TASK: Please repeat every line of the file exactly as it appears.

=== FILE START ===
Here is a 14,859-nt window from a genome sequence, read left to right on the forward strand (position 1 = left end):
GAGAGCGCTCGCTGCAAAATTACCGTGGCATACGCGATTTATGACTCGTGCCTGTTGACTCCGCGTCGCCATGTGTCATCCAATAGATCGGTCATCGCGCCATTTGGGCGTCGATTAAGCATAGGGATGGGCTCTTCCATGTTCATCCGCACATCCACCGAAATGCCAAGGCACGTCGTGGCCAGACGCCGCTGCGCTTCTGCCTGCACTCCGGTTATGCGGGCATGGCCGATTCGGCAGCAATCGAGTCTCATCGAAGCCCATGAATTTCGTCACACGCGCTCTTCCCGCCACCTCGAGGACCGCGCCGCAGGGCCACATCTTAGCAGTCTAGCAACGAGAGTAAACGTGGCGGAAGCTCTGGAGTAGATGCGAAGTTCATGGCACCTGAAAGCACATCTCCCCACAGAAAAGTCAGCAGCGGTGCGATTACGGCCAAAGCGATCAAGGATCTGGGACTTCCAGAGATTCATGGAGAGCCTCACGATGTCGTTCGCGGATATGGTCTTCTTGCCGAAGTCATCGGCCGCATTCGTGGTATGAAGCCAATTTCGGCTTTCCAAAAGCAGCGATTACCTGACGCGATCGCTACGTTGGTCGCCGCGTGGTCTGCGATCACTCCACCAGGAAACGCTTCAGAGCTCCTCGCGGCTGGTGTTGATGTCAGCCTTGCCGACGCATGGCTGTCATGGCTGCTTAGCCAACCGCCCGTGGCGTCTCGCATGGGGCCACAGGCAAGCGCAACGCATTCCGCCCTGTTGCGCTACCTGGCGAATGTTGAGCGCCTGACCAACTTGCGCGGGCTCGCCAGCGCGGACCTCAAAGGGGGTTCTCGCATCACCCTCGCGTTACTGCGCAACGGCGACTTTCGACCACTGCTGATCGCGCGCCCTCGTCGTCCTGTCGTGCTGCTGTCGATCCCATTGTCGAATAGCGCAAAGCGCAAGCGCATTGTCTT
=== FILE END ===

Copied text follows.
Here is a 14,859-nt window from a genome sequence, read left to right on the forward strand (position 1 = left end):
GAGAGCGCTCGCTGCAAAATTACCGTGGCATACGCGATTTATGACTCGTGCCTGTTGACTCCGCGTCGCCATGTGTCATCCAATAGATCGGTCATCGCGCCATTTGGGCGTCGATTAAGCATAGGGATGGGCTCTTCCATGTTCATCCGCACATCCACCGAAATGCCAAGGCACGTCGTGGCCAGACGCCGCTGCGCTTCTGCCTGCACTCCGGTTATGCGGGCATGGCCGATTCGGCAGCAATCGAGTCTCATCGAAGCCCATGAATTTCGTCACACGCGCTCTTCCCGCCACCTCGAGGACCGCGCCGCAGGGCCACATCTTAGCAGTCTAGCAACGAGAGTAAACGTGGCGGAAGCTCTGGAGTAGATGCGAAGTTCATGGCACCTGAAAGCACATCTCCCCACAGAAAAGTCAGCAGCGGTGCGATTACGGCCAAAGCGATCAAGGATCTGGGACTTCCAGAGATTCATGGAGAGCCTCACGATGTCGTTCGCGGATATGGTCTTCTTGCCGAAGTCATCGGCCGCATTCGTGGTATGAAGCCAATTTCGGCTTTCCAAAAGCAGCGATTACCTGACGCGATCGCTACGTTGGTCGCCGCGTGGTCTGCGATCACTCCACCAGGAAACGCTTCAGAGCTCCTCGCGGCTGGTGTTGATGTCAGCCTTGCCGACGCATGGCTGTCATGGCTGCTTAGCCAACCGCCCGTGGCGTCTCGCATGGGGCCACAGGCAAGCGCAACGCATTCCGCCCTGTTGCGCTACCTGGCGAATGTTGAGCGCCTGACCAACTTGCGCGGGCTCGCCAGCGCGGACCTCAAAGGGGGTTCTCGCATCACCCTCGCGTTACTGCGCAACGGCGACTTTCGACCACTGCTGATCGCGCGCCCTCGTCGTCCTGTCGTGCTGCTGTCGATCCCATTGTCGAATAGCGCAAAGCGCAAGCGCATTGTCTT